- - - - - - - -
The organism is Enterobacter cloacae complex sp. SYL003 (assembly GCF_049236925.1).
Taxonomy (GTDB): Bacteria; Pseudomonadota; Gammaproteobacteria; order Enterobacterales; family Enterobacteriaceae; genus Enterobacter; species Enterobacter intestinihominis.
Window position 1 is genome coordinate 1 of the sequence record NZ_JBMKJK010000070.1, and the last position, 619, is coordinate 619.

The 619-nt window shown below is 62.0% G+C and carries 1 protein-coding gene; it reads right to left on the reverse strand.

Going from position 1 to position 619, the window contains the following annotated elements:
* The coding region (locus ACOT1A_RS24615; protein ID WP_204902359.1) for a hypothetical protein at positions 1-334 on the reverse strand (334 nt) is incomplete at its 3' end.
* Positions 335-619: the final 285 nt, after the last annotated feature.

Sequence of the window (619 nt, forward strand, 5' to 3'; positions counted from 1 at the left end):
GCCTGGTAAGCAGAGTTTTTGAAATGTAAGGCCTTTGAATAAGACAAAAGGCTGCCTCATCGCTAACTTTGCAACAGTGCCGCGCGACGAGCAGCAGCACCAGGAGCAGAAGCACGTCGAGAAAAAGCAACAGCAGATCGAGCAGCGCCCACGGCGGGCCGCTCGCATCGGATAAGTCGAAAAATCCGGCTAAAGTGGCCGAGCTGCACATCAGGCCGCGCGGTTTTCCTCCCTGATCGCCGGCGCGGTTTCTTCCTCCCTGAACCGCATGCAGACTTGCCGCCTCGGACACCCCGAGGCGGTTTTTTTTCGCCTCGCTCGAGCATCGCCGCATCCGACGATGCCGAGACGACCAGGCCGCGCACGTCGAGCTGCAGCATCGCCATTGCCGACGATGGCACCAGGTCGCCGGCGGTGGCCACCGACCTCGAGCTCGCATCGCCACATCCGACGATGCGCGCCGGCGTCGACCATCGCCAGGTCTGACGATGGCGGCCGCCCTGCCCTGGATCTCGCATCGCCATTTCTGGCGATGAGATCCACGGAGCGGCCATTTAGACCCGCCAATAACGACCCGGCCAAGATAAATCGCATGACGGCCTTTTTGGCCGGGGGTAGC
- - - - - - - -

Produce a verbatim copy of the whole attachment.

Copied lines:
The organism is Enterobacter cloacae complex sp. SYL003 (assembly GCF_049236925.1).
Taxonomy (GTDB): Bacteria; Pseudomonadota; Gammaproteobacteria; order Enterobacterales; family Enterobacteriaceae; genus Enterobacter; species Enterobacter intestinihominis.
Window position 1 is genome coordinate 1 of the sequence record NZ_JBMKJK010000070.1, and the last position, 619, is coordinate 619.

The 619-nt window shown below is 62.0% G+C and carries 1 protein-coding gene; it reads right to left on the reverse strand.

Going from position 1 to position 619, the window contains the following annotated elements:
* The coding region (locus ACOT1A_RS24615; protein ID WP_204902359.1) for a hypothetical protein at positions 1-334 on the reverse strand (334 nt) is incomplete at its 3' end.
* Positions 335-619: the final 285 nt, after the last annotated feature.

Sequence of the window (619 nt, forward strand, 5' to 3'; positions counted from 1 at the left end):
GCCTGGTAAGCAGAGTTTTTGAAATGTAAGGCCTTTGAATAAGACAAAAGGCTGCCTCATCGCTAACTTTGCAACAGTGCCGCGCGACGAGCAGCAGCACCAGGAGCAGAAGCACGTCGAGAAAAAGCAACAGCAGATCGAGCAGCGCCCACGGCGGGCCGCTCGCATCGGATAAGTCGAAAAATCCGGCTAAAGTGGCCGAGCTGCACATCAGGCCGCGCGGTTTTCCTCCCTGATCGCCGGCGCGGTTTCTTCCTCCCTGAACCGCATGCAGACTTGCCGCCTCGGACACCCCGAGGCGGTTTTTTTTCGCCTCGCTCGAGCATCGCCGCATCCGACGATGCCGAGACGACCAGGCCGCGCACGTCGAGCTGCAGCATCGCCATTGCCGACGATGGCACCAGGTCGCCGGCGGTGGCCACCGACCTCGAGCTCGCATCGCCACATCCGACGATGCGCGCCGGCGTCGACCATCGCCAGGTCTGACGATGGCGGCCGCCCTGCCCTGGATCTCGCATCGCCATTTCTGGCGATGAGATCCACGGAGCGGCCATTTAGACCCGCCAATAACGACCCGGCCAAGATAAATCGCATGACGGCCTTTTTGGCCGGGGGTAGC